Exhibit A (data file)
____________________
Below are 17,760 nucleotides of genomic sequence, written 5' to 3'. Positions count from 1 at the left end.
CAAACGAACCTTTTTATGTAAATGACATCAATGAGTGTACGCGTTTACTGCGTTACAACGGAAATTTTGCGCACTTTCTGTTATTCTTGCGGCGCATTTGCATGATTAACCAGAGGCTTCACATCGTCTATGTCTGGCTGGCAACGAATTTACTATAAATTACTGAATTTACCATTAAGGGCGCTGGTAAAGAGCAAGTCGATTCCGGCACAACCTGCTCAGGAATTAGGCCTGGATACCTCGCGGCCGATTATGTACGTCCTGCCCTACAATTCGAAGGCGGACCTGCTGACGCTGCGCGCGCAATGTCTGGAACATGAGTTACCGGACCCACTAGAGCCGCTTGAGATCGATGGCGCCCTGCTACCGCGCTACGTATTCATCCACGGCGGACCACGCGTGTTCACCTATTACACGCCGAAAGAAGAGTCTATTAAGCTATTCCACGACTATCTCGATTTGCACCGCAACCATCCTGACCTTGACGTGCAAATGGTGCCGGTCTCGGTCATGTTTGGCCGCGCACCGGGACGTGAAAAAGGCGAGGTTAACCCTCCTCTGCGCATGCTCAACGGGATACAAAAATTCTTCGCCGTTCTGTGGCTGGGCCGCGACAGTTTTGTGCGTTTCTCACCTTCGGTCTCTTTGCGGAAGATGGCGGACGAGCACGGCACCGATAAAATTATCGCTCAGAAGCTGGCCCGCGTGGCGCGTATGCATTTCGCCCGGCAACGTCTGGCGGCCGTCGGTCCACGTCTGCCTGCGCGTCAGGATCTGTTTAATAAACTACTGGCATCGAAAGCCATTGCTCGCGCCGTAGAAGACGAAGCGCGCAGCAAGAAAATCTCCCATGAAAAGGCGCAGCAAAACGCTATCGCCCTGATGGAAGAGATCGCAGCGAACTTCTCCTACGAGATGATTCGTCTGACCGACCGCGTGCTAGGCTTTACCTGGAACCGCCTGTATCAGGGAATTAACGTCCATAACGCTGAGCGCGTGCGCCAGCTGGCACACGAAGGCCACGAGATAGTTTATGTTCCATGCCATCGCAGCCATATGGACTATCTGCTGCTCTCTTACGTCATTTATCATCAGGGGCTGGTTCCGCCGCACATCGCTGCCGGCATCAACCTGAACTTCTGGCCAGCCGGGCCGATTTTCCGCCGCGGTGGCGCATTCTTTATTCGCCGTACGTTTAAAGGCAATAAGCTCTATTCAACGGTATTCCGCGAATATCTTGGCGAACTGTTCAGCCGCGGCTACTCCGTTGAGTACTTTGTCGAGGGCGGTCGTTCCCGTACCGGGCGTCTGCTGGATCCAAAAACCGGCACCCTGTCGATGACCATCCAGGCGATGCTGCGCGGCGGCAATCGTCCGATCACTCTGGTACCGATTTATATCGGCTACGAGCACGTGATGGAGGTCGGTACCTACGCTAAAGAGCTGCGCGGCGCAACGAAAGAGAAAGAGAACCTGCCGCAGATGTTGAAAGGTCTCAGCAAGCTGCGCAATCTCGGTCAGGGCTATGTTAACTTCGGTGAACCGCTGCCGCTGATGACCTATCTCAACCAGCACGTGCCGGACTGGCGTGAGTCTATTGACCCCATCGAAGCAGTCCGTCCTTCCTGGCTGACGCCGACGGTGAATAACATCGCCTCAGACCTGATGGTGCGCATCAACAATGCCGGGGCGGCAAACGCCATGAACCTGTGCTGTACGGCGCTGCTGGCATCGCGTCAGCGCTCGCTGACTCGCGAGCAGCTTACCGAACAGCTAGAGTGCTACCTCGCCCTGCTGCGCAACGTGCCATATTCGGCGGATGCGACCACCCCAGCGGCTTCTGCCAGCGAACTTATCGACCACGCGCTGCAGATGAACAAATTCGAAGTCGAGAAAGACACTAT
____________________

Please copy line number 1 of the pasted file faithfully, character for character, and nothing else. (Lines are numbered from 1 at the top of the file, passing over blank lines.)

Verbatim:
Below are 17,760 nucleotides of genomic sequence, written 5' to 3'. Positions count from 1 at the left end.